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article imageJovenel Moise sworn in as Haiti's new president

By Amelie BARON (AFP)     Feb 7, 2017 in Politics

Jovenel Moise was sworn in Tuesday as Haiti's 58th president, ending a protracted electoral crisis that had created a power vacuum in the impoverished, disaster-prone Caribbean nation.

Moise, a 48-year-old banana exporter who has never held political office but ran as the candidate of the center-right Tet Kale Party (PHTK), took the oath at a ceremony at the National Assembly.

He was former president Michel Martelly's hand-picked choice to lead the poorest country in the Americas, one still struggling to recover from devastating natural disasters.

"The Haitian people have spoken: it has chosen to entrust the reins of power to a young, dynamic man" who has ideas "to get the country out of the misery and political instability that has been holding back its growth and development for too long," said National Assembly President Youri Latortue.

Musicians await the arrival of new Haitian President Jovenel Moise at his inauguration ceremony at t...
Musicians await the arrival of new Haitian President Jovenel Moise at his inauguration ceremony at the National Palace in Port-au-Prince, on February 7, 2017
HECTOR RETAMAL, AFP

Haiti is fighting to emerge from the world's most significant cholera outbreak, with an estimated 30,000 cases expected this year, as well as the effects of the January 2010 earthquake, with tens of thousands of people still camping in tents without proper sanitation.

The government and aid officials have said Haiti needs nearly $300 million to provide urgent assistance for its most vulnerable inhabitants, including those affected by Hurricane Matthew last October.

The hurricane caused $2.8 billion in damage, and more than 1.5 million people are still in dire need of humanitarian assistance, said El-Mostafa Benlamlih, Representative of the United Nations Stabilization Mission in Haiti (MINUSTAH).

- Lengthy political crisis -

People gather outside during the inauguration ceremony of the new President  Jovenel Moise on Februa...
People gather outside during the inauguration ceremony of the new President, Jovenel Moise on February 7, 2017 in Port-au-Prince
Pierre Michel Jean, AFP

Moise's election brings to a close a political crisis that began in October 2015 when the results of a first round of voting -- which Moise won -- were annulled because of massive fraud.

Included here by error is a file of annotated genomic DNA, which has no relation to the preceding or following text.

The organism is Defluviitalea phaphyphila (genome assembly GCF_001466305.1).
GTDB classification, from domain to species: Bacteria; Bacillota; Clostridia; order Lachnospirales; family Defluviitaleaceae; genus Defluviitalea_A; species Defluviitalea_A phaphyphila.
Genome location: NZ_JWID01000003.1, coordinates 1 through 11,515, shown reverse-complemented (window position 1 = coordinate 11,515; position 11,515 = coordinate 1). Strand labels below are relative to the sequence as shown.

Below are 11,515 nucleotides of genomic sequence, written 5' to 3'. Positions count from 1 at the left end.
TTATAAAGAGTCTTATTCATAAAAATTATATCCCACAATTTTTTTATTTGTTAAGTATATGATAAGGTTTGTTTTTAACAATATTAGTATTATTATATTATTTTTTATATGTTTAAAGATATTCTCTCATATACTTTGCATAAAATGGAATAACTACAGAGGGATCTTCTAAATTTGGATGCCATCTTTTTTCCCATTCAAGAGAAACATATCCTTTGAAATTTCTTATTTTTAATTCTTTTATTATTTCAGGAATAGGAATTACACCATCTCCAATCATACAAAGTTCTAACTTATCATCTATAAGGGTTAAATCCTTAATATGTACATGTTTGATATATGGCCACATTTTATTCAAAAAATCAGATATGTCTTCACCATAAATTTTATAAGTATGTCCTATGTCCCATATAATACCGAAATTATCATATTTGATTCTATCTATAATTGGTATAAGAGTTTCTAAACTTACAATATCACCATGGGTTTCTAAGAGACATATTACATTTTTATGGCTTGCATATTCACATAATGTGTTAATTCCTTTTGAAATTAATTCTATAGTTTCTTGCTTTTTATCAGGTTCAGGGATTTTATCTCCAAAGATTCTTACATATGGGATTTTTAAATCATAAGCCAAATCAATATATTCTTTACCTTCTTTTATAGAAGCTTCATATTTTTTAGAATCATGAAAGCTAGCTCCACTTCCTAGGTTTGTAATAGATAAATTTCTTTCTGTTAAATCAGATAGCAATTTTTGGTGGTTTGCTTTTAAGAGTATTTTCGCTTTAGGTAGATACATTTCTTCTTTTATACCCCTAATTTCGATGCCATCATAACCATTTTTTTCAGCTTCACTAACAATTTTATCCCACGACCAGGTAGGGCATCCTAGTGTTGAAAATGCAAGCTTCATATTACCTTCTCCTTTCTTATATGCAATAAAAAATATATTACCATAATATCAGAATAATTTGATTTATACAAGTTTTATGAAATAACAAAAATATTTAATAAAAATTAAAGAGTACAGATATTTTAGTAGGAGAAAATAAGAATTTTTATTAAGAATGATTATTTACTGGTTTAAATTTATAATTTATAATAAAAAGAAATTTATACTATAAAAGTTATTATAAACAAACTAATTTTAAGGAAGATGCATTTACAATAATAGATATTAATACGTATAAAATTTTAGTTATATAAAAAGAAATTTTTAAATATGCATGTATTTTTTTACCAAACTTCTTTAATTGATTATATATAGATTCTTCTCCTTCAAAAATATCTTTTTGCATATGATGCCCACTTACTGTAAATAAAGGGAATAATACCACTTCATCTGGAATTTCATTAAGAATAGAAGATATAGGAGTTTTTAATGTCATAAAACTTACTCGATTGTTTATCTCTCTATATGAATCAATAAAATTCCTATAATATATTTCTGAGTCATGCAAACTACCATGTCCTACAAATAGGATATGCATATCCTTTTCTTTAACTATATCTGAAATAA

In February 2016, with Martelly's five-year term nearing its end and his political succession in limbo, Haiti's parliament elected Jocelerme Privert, president of the Senate at the time, to be interim president.

The presidential election was rescheduled for October and then postponed to November in the wake of Hurricane Matthew.

Haiti's political temperature remains high, with several of Moise's main opponents contesting his first-round victory.

The businessman is also at the center of an unresolved money laundering probe. He denies any wrongdoing.

Residents and protesters flee tear gas fired by police during a protest against newly elected Presid...
Residents and protesters flee tear gas fired by police during a protest against newly elected President Jovenel Moise, in Port-au-Prince, on February 6, 2017, at the eve of his inauguration
HECTOR RETAMAL, AFP

The investigation was launched in 2013 as a routine bank-regulation procedure. The Central Financial Intelligence Unit (UCREF) forwarded a secret report about the inquiry to prosecutors last summer.

However, the investigating judge took no action until four opposition senators recently demanded information about the findings.

The judge delivered the conclusions to the government prosecutor, who has made no public announcements on the case.

Moise was declared the winner with 55 percent of the votes, but with a dismal turnout of just 21 percent.

- Austere inauguration -

President Jocelerme Privert and his wife stand for their last presidential hymn before the Inaugurat...
President Jocelerme Privert and his wife stand for their last presidential hymn before the Inauguration ceremony of the new President of Haiti, Jovenel Moise on February 7, 2017 in Port-au-Prince
Pierre Michel Jean, AFP

After the swearing-in ceremony, the 2,000-plus guests took seats in the courtyard of the presidential palace to attend a religious ceremony and hear Moise speak.

The event took place on the site of the presidential palace, which was destroyed in the 2010 earthquake.

Austerity has been the motto of the inauguration ceremony, as Haiti is suffering from an economic crisis with more than $2 billion in debt and anemic growth that is not expected to surpass one percent this year.

According to Moise's transition team, the inaugural costs are close to $1 million, a tighter budget than those of predecessors Rene Preval and Martelly, which cost more than $4 million and $2 million, respectively.

While Martelly -- the sole former Haitian president at the ceremony -- is a well-known entertainment figure, Moise remains largely unknown to the broader public.

Moise said he had invited 53 other former presidential candidates to signal his willingness to ease political tensions.

The inauguration "of a democratically elected president allows Haiti to return to democratic and constitutional rule," US State Department spokesman Mark Toner said.

Canada in turn "reaffirmed its friendship and solidarity with Haiti," and "looks forward to working" with the Moise government, the ministry of international development said in a statement.

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